The Commonwealth Foundation (Harrisburg, Pennsylvania)
“A Titanic Shift: Pension Reform in Pennsylvania”

In June 2017, the Pennsylvania House and Senate, in an overwhelmingly bipartisan fashion, passed transformative pension reform. Gov. Wolf signs the bill into law in the photo above. Ten years ago, many denied a pension crisis existed, and just two years ago Gov. Wolf vetoed pension reform. The Commonwealth Foundation’s relentless advocacy led to this historic policy change, which Pew Charitable Trusts called ‘one of the most—if not the most—comprehensive and impactful reforms any state has implemented.

Pennsylvania was sprinting toward financial meltdown with its unfunded pension liabilities and its state lawmakers apathetic to do anything about it. That was until a small think tank sounded the alarm in 2005. The Commonwealth Foundation, or CF, published the seminal report, “Beneath the Surface,” which kicked off what would become a 12-year effort to avert the crisis. CF created a statewide campaign encompassing research, public awareness and marketing, and effective advocacy to advance pension reform. Its staff worked closely with state lawmakers to craft the legislation and garner support. And despite intense opposition from government unions and Pennsylvania’s Governor Tom Wolf, CF scored a major victory for the people of Pennsylvania when the state finally passed a comprehensive pension reform bill into law in 2017. This reversed the growth trend of unfunded liabilities, which had grown by 730 percent from 2006 to 2016. Now Pennsylvania is holding the line against future risk to the state’s taxpayers, with a projected savings of $5 to $30 billion over the next 30 years. This is a case study of a state-based public policy group demanding better outcomes for its fellow citizens, and after a decade’s worth of work, it delivered.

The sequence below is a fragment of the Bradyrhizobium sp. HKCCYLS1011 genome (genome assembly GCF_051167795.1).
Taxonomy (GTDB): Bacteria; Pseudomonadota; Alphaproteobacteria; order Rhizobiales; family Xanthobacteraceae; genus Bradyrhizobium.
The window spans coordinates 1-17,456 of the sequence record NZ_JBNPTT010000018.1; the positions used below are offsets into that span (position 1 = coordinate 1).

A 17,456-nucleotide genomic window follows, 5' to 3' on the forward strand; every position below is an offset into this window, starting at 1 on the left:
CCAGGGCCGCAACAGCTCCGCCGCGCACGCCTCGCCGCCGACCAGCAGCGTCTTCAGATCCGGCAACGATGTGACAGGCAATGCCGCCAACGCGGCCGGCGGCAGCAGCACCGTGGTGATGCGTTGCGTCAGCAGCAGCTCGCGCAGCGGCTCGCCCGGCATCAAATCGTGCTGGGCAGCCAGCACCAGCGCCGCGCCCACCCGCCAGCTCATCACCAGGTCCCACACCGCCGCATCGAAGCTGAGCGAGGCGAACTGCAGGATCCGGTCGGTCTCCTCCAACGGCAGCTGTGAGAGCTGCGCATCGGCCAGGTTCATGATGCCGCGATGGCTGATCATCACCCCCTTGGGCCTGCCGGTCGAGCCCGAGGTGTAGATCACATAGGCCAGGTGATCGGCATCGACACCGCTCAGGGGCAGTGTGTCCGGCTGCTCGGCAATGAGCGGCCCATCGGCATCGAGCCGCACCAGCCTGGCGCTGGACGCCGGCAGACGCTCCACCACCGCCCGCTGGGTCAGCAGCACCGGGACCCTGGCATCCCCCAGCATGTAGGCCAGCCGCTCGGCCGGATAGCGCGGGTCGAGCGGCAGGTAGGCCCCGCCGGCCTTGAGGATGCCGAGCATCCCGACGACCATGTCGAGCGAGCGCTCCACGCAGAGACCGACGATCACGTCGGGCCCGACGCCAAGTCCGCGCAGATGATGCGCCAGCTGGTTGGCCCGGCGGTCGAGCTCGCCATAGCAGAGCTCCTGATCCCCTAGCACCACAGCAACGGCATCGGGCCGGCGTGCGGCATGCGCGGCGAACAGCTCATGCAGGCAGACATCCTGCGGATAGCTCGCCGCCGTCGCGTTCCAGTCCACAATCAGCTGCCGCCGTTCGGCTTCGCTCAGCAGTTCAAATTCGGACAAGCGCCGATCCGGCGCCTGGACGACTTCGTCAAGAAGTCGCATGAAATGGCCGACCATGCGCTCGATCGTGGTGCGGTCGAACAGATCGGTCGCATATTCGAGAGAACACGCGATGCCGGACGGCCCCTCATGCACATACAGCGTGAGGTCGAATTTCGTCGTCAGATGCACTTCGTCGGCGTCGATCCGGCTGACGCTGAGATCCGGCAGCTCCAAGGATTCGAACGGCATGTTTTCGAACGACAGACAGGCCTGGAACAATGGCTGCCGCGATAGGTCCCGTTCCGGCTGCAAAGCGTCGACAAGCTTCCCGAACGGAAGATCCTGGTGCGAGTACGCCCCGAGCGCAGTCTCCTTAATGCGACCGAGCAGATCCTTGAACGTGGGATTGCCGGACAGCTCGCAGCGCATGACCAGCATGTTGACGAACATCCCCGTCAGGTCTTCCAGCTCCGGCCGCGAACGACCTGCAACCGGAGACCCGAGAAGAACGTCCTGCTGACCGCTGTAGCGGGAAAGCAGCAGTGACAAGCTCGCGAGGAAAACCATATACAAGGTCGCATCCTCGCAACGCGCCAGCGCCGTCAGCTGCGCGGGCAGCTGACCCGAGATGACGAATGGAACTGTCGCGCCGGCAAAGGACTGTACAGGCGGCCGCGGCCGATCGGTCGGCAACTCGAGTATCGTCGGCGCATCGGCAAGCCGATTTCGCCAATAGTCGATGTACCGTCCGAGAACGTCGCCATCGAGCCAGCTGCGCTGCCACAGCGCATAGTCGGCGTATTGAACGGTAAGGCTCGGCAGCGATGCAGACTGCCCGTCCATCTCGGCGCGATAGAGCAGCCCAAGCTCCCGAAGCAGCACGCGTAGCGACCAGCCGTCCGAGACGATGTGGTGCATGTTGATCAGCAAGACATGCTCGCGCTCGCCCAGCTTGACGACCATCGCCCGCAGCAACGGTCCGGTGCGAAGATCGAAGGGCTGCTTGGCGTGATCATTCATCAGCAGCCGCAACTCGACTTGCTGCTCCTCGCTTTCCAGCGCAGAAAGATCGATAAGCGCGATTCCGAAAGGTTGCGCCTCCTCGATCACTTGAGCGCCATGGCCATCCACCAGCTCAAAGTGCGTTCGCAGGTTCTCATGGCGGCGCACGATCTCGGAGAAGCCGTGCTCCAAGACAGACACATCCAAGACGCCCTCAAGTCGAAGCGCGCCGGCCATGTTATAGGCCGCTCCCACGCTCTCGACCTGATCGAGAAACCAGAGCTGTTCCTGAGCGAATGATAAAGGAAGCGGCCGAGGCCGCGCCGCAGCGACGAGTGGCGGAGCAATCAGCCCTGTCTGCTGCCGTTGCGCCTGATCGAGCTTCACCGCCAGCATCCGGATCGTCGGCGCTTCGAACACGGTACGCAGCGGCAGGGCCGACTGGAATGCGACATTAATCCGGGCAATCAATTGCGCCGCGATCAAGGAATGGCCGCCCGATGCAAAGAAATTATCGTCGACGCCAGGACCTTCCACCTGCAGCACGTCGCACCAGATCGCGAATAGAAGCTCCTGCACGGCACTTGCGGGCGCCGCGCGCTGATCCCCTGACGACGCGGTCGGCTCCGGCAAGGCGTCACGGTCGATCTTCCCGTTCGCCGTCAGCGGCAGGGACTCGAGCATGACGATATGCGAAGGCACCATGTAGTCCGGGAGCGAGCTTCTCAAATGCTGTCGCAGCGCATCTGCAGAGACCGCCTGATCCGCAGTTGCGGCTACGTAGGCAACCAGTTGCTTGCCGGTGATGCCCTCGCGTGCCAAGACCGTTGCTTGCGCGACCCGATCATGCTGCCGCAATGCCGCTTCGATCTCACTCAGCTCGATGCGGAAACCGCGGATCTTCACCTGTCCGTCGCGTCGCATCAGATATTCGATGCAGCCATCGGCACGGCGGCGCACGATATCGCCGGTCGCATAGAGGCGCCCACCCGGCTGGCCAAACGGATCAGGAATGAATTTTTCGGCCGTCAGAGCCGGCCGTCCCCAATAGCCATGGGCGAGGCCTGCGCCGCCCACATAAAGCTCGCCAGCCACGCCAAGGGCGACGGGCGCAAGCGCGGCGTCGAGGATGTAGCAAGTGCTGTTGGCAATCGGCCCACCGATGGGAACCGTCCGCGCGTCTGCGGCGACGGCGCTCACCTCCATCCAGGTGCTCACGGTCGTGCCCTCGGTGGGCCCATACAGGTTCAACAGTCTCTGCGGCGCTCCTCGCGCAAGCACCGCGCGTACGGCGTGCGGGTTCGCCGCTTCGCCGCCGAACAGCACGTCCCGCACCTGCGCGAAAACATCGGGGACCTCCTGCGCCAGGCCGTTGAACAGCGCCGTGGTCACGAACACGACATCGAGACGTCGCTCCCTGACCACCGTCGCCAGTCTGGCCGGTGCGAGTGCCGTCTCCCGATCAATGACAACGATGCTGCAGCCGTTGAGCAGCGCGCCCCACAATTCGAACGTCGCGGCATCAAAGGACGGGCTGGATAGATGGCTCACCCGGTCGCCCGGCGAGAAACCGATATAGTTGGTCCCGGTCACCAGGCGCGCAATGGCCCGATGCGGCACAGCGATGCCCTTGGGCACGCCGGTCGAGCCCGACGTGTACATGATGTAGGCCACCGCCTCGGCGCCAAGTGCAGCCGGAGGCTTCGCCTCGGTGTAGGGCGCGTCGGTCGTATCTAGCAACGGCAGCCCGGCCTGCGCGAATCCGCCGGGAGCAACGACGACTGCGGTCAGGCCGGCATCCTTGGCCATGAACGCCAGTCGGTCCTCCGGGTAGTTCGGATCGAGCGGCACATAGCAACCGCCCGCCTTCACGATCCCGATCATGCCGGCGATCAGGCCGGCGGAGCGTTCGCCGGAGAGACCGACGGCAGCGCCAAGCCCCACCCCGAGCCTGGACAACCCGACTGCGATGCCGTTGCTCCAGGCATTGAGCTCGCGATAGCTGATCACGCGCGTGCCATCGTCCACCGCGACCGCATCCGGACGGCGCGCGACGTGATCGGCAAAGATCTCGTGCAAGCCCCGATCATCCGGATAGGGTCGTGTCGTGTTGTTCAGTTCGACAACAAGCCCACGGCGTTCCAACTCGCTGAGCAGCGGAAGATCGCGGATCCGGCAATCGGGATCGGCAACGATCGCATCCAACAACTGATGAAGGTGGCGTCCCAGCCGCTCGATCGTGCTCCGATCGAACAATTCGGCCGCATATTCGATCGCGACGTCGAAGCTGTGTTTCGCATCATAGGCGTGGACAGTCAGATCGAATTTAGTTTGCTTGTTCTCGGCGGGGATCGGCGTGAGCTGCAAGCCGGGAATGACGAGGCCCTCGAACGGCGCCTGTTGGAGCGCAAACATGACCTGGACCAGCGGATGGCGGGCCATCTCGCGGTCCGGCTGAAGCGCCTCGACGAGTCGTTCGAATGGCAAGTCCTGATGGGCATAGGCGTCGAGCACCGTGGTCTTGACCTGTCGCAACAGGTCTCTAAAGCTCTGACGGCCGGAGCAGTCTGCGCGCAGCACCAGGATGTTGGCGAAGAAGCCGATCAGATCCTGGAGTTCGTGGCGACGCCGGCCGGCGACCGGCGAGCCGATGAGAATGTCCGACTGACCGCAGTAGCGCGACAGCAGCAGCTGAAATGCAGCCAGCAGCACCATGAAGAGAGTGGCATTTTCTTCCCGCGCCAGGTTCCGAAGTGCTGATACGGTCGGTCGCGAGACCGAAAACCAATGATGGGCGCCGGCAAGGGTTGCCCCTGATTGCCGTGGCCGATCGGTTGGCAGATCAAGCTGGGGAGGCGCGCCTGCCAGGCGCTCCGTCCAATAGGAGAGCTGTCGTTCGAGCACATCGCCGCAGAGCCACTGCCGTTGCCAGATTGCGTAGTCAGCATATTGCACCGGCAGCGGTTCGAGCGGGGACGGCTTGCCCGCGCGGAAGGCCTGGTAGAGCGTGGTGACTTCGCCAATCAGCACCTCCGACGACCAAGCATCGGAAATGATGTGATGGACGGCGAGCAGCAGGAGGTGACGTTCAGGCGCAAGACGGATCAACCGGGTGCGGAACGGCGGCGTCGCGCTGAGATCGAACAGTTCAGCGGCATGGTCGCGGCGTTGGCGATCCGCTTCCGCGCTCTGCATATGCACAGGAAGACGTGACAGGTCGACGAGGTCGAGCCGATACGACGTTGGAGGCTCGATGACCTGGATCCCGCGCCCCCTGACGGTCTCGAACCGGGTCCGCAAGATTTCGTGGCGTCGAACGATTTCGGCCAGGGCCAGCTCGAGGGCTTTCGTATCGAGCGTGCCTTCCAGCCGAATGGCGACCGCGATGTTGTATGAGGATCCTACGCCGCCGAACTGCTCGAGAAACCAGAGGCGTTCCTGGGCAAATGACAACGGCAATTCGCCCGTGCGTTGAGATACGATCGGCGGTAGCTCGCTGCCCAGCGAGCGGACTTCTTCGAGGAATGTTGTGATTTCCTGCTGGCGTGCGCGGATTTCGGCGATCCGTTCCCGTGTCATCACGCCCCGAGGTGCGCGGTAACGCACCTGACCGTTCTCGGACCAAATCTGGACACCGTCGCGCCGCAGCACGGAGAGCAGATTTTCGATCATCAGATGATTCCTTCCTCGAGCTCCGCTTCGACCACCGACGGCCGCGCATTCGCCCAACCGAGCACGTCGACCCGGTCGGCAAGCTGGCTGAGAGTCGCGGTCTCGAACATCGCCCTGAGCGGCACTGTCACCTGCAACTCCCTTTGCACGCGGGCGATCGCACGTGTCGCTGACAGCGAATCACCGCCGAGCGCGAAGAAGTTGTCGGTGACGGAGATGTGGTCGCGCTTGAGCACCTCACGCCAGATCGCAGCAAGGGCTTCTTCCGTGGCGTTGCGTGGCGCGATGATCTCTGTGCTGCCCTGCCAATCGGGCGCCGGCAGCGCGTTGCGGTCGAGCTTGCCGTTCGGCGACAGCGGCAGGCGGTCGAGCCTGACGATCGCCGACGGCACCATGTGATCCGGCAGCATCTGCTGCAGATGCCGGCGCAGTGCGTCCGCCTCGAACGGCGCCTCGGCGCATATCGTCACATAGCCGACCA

The Egyptian Center for Public Policy Studies (Cairo, Egypt)
“Better Budget for a Better Egypt: Increasing budget transparency and citizen inclusion in the budgeting process”

ECPPS Advocacy Team Member Mai Sami trains NGO staffers from different governorates of Egypt about citizen participation in Egypt’s budget as part of the organization’s wider effort to increase civic engagement in Egypt’s budgeting process, in which it developed the “Citizen Participation in the Budget Report.” Egypt’s score on the Open Budget Index increased 25 points from 16 to 41 in 2017, thanks in large part to the ECPPS’ work to create a better budget for a better Egypt.